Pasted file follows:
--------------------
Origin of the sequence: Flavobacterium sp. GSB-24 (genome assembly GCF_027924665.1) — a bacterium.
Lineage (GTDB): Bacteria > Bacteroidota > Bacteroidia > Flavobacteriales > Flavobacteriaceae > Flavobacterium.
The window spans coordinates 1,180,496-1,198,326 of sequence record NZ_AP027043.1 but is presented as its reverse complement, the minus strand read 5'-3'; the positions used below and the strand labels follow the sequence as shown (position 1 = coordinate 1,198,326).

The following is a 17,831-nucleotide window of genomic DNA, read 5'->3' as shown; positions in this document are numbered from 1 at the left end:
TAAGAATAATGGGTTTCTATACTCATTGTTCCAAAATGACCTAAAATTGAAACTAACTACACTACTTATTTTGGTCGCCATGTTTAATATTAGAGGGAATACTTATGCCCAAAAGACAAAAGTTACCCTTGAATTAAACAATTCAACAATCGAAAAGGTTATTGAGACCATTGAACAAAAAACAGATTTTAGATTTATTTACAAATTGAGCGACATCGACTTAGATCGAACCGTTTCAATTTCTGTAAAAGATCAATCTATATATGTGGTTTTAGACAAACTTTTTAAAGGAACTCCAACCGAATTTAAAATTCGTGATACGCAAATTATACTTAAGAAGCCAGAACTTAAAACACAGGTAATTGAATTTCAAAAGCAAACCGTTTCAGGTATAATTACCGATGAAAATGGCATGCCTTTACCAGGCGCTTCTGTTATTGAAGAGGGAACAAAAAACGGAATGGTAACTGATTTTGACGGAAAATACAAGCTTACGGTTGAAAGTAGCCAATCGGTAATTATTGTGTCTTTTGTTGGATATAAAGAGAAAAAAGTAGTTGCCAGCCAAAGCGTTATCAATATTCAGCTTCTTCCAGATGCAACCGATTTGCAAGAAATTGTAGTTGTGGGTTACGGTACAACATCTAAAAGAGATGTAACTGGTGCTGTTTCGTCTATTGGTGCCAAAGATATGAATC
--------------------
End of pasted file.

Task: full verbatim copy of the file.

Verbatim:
Origin of the sequence: Flavobacterium sp. GSB-24 (genome assembly GCF_027924665.1) — a bacterium.
Lineage (GTDB): Bacteria > Bacteroidota > Bacteroidia > Flavobacteriales > Flavobacteriaceae > Flavobacterium.
The window spans coordinates 1,180,496-1,198,326 of sequence record NZ_AP027043.1 but is presented as its reverse complement, the minus strand read 5'-3'; the positions used below and the strand labels follow the sequence as shown (position 1 = coordinate 1,198,326).

The following is a 17,831-nucleotide window of genomic DNA, read 5'->3' as shown; positions in this document are numbered from 1 at the left end:
TAAGAATAATGGGTTTCTATACTCATTGTTCCAAAATGACCTAAAATTGAAACTAACTACACTACTTATTTTGGTCGCCATGTTTAATATTAGAGGGAATACTTATGCCCAAAAGACAAAAGTTACCCTTGAATTAAACAATTCAACAATCGAAAAGGTTATTGAGACCATTGAACAAAAAACAGATTTTAGATTTATTTACAAATTGAGCGACATCGACTTAGATCGAACCGTTTCAATTTCTGTAAAAGATCAATCTATATATGTGGTTTTAGACAAACTTTTTAAAGGAACTCCAACCGAATTTAAAATTCGTGATACGCAAATTATACTTAAGAAGCCAGAACTTAAAACACAGGTAATTGAATTTCAAAAGCAAACCGTTTCAGGTATAATTACCGATGAAAATGGCATGCCTTTACCAGGCGCTTCTGTTATTGAAGAGGGAACAAAAAACGGAATGGTAACTGATTTTGACGGAAAATACAAGCTTACGGTTGAAAGTAGCCAATCGGTAATTATTGTGTCTTTTGTTGGATATAAAGAGAAAAAAGTAGTTGCCAGCCAAAGCGTTATCAATATTCAGCTTCTTCCAGATGCAACCGATTTGCAAGAAATTGTAGTTGTGGGTTACGGTACAACATCTAAAAGAGATGTAACTGGTGCTGTTTCGTCTATTGGTGCCAAAGATATGAATC